Researchers Find Ice Age Record in Mars’ Polar Cap
May 26, 2016
Scientists using radar data from NASA’s Mars Reconnaissance Orbiter (MRO) have found a record of the most recent Martian ice age in the planet’s north polar ice cap.
The new results, published in the May 27 issue of the journal Science, agree with previous models that indicate a glacial period ended about 400,000 years ago, as well as predictions about how much ice would have been accumulated at the poles since then. The study helps refine models of the Red Planet’s past and future climate by allowing scientists to determine how ice moves between the poles and mid-latitudes, and in what volumes. The research team included scientists from the Southwest Research Institute, The University of Texas Institute for Geophysics (UTIG) and Washington University.
Mars undergoes variations in its tilt and the shape of its orbit over hundreds of thousands of years. These changes cause substantial shifts in the planet’s climate, including ice ages. Earth has similar, but less variable, phases called Milankovitch cycles.
Scientists use data from MRO’s Shallow Subsurface Radar (SHARAD) to produce images called radargrams that are like vertical slices though the layers of ice and dust that comprise the Martian polar ice deposits. For the new study, researchers analyzed hundreds of such images to look for variations in the layer properties.
The researchers identified a boundary in the ice that extends across the entire north polar cap. Above the boundary, the layers accumulated very quickly and uniformly, compared to the layers below them.
“The layers in the upper few hundred meters display features that indicate a period of erosion, followed by a period of rapid accumulation that is still occurring today,” said planetary scientist Isaac Smith, the study’s lead author.
Smith led the work while at Southwest Research Institute in Boulder, Colorado, but is now at the Planetary Science Institute in Tucson, Arizona. He came up with the idea for the research at The University of Texas Jackson School of Geosciences, where he received his Ph.D. in 2013.
SHARAD is one of two radar sounders in orbit around Mars, but it is the only one that approaches the resolution of airborne radar sounders on Earth, said Jack Holt, a study author and research professor at UTIG. The radar allowed researchers to detect and study layering within the polar caps on Mars.
“By applying basic principles of stratigraphy, we can unravel the record of ice deposition and removal at the poles of Mars,” he said. “This finding demonstrates the power of geophysics, and radar sounding in particular, to probe the subsurface and unravel climate history on another planet.”
On Earth, ice ages take hold when the polar regions and high latitudes become cooler than average for thousands of years, causing glaciers to grow toward the mid-latitudes. In contrast, the Martian variety occurs when – as a result of the planet’s increased tilt – the planet’s poles become warmer than lower latitudes. During these periods, the polar caps retreat and water vapor migrates toward the equator, forming ground ice and glaciers at mid-latitudes. As the warm polar period ends, polar ice begins accumulating again, while ice is lost from mid-latitudes. This retreat and regrowth of polar ice is exactly what Smith and colleagues see in the record revealed by the SHARAD radar images.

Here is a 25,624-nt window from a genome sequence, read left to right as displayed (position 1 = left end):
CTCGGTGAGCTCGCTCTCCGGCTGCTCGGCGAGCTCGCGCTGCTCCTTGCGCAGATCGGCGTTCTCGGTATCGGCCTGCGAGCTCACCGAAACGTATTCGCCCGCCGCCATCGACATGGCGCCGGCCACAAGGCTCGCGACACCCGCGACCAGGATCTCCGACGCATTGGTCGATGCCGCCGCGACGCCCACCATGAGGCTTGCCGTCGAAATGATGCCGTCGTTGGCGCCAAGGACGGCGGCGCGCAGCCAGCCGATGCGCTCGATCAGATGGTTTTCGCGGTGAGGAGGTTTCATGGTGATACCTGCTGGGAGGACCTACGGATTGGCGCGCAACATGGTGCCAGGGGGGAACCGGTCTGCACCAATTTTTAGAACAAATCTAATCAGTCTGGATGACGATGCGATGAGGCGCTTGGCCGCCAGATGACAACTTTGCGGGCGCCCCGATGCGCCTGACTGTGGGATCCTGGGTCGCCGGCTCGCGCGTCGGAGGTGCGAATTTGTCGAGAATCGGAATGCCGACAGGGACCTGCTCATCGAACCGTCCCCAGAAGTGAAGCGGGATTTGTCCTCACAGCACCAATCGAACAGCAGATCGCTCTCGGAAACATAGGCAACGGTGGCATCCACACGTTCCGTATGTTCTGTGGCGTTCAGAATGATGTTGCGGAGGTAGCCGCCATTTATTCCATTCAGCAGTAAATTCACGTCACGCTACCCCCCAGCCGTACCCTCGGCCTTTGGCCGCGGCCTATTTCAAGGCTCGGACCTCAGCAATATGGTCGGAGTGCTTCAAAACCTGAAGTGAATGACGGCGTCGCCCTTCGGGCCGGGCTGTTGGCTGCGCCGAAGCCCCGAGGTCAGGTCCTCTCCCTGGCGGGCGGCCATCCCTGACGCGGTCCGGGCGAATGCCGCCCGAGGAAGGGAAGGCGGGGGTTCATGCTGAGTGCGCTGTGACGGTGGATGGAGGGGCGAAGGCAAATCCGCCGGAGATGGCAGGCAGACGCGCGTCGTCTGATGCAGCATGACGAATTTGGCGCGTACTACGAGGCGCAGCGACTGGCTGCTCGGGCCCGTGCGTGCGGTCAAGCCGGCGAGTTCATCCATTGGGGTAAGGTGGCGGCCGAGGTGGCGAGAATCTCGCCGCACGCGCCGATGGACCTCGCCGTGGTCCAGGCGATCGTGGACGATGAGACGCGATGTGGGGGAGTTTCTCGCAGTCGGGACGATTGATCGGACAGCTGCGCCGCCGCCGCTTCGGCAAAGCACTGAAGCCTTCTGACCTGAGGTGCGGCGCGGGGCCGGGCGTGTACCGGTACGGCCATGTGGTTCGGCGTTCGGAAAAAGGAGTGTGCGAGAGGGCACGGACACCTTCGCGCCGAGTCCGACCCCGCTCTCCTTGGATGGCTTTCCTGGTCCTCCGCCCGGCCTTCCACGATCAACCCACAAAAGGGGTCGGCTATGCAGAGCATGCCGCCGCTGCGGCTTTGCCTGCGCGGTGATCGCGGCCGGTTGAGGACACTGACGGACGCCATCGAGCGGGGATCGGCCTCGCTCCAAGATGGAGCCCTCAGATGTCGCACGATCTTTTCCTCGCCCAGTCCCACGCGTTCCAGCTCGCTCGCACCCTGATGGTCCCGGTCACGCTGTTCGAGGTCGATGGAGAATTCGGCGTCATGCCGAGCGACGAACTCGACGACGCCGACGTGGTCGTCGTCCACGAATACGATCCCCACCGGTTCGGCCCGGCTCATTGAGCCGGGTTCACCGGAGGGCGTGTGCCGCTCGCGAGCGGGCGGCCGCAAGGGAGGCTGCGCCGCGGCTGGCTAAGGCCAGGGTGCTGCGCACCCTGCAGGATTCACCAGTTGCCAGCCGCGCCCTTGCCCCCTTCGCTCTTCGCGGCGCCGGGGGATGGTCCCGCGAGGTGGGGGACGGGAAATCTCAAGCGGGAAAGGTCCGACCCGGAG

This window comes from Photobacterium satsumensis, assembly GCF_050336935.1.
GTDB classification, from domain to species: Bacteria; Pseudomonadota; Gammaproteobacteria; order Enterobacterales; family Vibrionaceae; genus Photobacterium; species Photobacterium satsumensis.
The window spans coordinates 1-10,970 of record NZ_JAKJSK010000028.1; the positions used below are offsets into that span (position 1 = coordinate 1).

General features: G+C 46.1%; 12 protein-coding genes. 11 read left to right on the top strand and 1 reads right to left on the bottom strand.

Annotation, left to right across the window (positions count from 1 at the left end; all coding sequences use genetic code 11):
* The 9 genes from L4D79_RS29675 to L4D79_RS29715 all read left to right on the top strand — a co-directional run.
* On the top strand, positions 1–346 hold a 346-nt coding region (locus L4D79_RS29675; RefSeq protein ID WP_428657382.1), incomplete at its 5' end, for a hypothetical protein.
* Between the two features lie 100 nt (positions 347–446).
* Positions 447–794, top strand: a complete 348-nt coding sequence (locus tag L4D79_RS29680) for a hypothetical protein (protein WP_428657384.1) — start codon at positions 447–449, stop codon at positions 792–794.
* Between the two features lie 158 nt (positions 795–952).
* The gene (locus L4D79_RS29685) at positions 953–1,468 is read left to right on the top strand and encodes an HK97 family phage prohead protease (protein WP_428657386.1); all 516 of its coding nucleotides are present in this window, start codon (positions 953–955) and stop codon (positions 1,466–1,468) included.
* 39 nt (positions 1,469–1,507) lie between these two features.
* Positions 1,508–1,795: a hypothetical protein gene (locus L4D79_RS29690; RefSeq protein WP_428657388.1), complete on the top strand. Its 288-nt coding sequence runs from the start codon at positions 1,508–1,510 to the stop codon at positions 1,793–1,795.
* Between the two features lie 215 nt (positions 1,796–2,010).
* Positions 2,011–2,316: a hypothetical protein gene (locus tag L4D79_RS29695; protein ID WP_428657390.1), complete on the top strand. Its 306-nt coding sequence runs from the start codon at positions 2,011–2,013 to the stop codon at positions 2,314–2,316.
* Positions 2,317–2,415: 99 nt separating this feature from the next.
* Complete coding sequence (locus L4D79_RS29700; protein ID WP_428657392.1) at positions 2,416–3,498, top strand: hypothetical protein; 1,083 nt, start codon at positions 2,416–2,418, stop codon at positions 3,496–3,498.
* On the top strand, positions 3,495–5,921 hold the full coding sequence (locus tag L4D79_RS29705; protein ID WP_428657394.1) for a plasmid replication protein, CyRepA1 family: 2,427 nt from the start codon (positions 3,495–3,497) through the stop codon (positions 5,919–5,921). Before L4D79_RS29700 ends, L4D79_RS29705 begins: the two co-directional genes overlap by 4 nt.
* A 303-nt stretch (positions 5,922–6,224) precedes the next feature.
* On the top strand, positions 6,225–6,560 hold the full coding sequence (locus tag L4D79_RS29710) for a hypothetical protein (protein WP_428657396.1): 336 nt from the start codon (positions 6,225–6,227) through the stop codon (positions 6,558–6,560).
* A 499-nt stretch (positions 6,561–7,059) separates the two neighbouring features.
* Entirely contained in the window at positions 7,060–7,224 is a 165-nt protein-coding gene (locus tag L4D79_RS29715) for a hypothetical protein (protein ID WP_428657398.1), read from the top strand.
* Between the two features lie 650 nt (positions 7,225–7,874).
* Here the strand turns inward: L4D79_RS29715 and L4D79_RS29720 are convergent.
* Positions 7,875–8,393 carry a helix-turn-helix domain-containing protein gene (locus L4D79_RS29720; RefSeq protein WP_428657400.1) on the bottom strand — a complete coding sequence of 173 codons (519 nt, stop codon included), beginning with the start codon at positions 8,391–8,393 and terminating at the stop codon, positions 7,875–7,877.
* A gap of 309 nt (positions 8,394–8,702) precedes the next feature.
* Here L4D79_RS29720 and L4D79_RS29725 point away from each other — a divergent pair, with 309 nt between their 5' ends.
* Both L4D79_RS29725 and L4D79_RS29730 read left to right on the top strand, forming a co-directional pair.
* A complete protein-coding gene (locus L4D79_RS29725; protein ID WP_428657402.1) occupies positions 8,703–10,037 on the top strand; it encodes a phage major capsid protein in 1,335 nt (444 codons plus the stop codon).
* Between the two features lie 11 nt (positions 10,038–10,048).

Models predict the last Martian ice age ended about 400,000 years ago, as the poles began to cool relative to the equator. The models also suggest that since then the polar deposits would have thickened by about 980 feet (300 meters).
The upper unit identified by Smith and colleagues reaches a maximum thickness of 1,050 feet (320 meters) across the polar cap, which is equivalent to a 2-foot-thick (60-centimeter-thick) global layer of ice. That is essentially the same as model predictions made by other researchers in 2003 and 2007.
“This suggests that we have indeed identified the record of the most recent Martian glacial period and the regrowth of the polar ice since then. Using these measurements, we can improve our understanding of how much water is moving between the poles and other latitudes, helping to improve our understanding of the Martian climate,” Smith said.
After 10 years in orbit, MRO and its six science instruments are still in excellent shape.
“The longevity of the mission has enabled more thorough and improved radar coverage of the Martian poles,” said Richard Zurek, MRO project scientist at NASA’s Jet Propulsion Laboratory, Pasadena, California. “Our long life in orbit and powerful 3-D analysis tools are allowing scientists to unravel Mars’ past climate history.”
The Italian Space Agency provided the SHARAD instrument on Mars Reconnaissance Orbiter and Sapienza University of Rome leads its operations. JPL, a division of the California Institute of Technology in Pasadena, manages the mission for NASA’s Science Mission Directorate in Washington. Lockheed Martin Space Systems of Denver built the orbiter and supports its operations.
For more information contact: Anton Caputo, UT Jackson School of Geosciences communications director, 512-232-9623; or Monica Kortsha, UT Jackson School of Geosciences public affairs officer, 512-471-2241.